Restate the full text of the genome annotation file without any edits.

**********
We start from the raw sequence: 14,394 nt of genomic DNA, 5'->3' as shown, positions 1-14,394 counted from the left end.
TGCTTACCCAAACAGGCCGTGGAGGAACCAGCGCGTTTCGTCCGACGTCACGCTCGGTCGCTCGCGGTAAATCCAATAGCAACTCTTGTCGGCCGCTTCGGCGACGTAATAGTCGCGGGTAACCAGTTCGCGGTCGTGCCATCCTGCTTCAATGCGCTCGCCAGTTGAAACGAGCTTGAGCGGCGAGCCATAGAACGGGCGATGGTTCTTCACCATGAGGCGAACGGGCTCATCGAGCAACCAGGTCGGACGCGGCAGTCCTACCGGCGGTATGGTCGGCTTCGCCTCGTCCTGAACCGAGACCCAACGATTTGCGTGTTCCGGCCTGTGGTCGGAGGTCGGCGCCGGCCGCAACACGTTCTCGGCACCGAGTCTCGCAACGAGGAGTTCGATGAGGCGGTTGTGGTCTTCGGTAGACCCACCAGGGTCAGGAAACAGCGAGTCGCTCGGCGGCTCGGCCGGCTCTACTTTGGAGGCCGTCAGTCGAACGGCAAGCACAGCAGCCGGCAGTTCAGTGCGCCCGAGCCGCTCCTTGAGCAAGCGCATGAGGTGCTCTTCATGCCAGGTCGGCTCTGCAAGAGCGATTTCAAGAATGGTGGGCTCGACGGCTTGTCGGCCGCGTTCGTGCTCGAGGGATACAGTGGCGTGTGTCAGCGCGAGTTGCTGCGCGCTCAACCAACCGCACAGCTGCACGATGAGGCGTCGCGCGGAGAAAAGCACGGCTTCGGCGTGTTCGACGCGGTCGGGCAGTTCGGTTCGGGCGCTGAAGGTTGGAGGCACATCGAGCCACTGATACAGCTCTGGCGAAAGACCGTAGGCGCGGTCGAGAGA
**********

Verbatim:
We start from the raw sequence: 14,394 nt of genomic DNA, 5'->3' as shown, positions 1-14,394 counted from the left end.
TGCTTACCCAAACAGGCCGTGGAGGAACCAGCGCGTTTCGTCCGACGTCACGCTCGGTCGCTCGCGGTAAATCCAATAGCAACTCTTGTCGGCCGCTTCGGCGACGTAATAGTCGCGGGTAACCAGTTCGCGGTCGTGCCATCCTGCTTCAATGCGCTCGCCAGTTGAAACGAGCTTGAGCGGCGAGCCATAGAACGGGCGATGGTTCTTCACCATGAGGCGAACGGGCTCATCGAGCAACCAGGTCGGACGCGGCAGTCCTACCGGCGGTATGGTCGGCTTCGCCTCGTCCTGAACCGAGACCCAACGATTTGCGTGTTCCGGCCTGTGGTCGGAGGTCGGCGCCGGCCGCAACACGTTCTCGGCACCGAGTCTCGCAACGAGGAGTTCGATGAGGCGGTTGTGGTCTTCGGTAGACCCACCAGGGTCAGGAAACAGCGAGTCGCTCGGCGGCTCGGCCGGCTCTACTTTGGAGGCCGTCAGTCGAACGGCAAGCACAGCAGCCGGCAGTTCAGTGCGCCCGAGCCGCTCCTTGAGCAAGCGCATGAGGTGCTCTTCATGCCAGGTCGGCTCTGCAAGAGCGATTTCAAGAATGGTGGGCTCGACGGCTTGTCGGCCGCGTTCGTGCTCGAGGGATACAGTGGCGTGTGTCAGCGCGAGTTGCTGCGCGCTCAACCAACCGCACAGCTGCACGATGAGGCGTCGCGCGGAGAAAAGCACGGCTTCGGCGTGTTCGACGCGGTCGGGCAGTTCGGTTCGGGCGCTGAAGGTTGGAGGCACATCGAGCCACTGATACAGCTCTGGCGAAAGACCGTAGGCGCGGTCGAGAGA